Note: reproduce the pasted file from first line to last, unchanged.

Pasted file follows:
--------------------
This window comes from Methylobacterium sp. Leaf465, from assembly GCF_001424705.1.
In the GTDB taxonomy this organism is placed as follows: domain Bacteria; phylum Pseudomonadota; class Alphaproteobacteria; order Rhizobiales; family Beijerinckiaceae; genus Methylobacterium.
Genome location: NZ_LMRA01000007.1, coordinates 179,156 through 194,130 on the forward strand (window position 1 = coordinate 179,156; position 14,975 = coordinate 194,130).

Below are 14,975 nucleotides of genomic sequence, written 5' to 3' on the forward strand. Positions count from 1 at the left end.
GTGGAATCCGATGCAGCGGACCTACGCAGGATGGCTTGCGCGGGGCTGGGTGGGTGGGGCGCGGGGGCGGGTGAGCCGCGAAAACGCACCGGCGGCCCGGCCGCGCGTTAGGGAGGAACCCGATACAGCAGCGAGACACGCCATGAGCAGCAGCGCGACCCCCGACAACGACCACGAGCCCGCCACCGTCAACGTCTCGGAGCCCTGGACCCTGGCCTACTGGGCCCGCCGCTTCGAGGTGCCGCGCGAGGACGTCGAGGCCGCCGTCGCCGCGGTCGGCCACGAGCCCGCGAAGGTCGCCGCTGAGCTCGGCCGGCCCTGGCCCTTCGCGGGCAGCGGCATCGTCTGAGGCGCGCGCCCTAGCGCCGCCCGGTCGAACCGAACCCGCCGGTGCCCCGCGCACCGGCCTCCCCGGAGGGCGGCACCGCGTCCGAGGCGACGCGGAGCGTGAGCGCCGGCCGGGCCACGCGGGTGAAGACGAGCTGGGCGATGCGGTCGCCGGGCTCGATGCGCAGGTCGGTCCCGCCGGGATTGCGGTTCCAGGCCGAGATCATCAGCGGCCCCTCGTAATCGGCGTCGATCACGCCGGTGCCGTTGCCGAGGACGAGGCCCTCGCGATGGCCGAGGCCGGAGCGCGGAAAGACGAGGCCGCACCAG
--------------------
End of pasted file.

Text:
This window comes from Methylobacterium sp. Leaf465, from assembly GCF_001424705.1.
In the GTDB taxonomy this organism is placed as follows: domain Bacteria; phylum Pseudomonadota; class Alphaproteobacteria; order Rhizobiales; family Beijerinckiaceae; genus Methylobacterium.
Genome location: NZ_LMRA01000007.1, coordinates 179,156 through 194,130 on the forward strand (window position 1 = coordinate 179,156; position 14,975 = coordinate 194,130).

Below are 14,975 nucleotides of genomic sequence, written 5' to 3' on the forward strand. Positions count from 1 at the left end.
GTGGAATCCGATGCAGCGGACCTACGCAGGATGGCTTGCGCGGGGCTGGGTGGGTGGGGCGCGGGGGCGGGTGAGCCGCGAAAACGCACCGGCGGCCCGGCCGCGCGTTAGGGAGGAACCCGATACAGCAGCGAGACACGCCATGAGCAGCAGCGCGACCCCCGACAACGACCACGAGCCCGCCACCGTCAACGTCTCGGAGCCCTGGACCCTGGCCTACTGGGCCCGCCGCTTCGAGGTGCCGCGCGAGGACGTCGAGGCCGCCGTCGCCGCGGTCGGCCACGAGCCCGCGAAGGTCGCCGCTGAGCTCGGCCGGCCCTGGCCCTTCGCGGGCAGCGGCATCGTCTGAGGCGCGCGCCCTAGCGCCGCCCGGTCGAACCGAACCCGCCGGTGCCCCGCGCACCGGCCTCCCCGGAGGGCGGCACCGCGTCCGAGGCGACGCGGAGCGTGAGCGCCGGCCGGGCCACGCGGGTGAAGACGAGCTGGGCGATGCGGTCGCCGGGCTCGATGCGCAGGTCGGTCCCGCCGGGATTGCGGTTCCAGGCCGAGATCATCAGCGGCCCCTCGTAATCGGCGTCGATCACGCCGGTGCCGTTGCCGAGGACGAGGCCCTCGCGATGGCCGAGGCCGGAGCGCGGAAAGACGAGGCCGCACCAG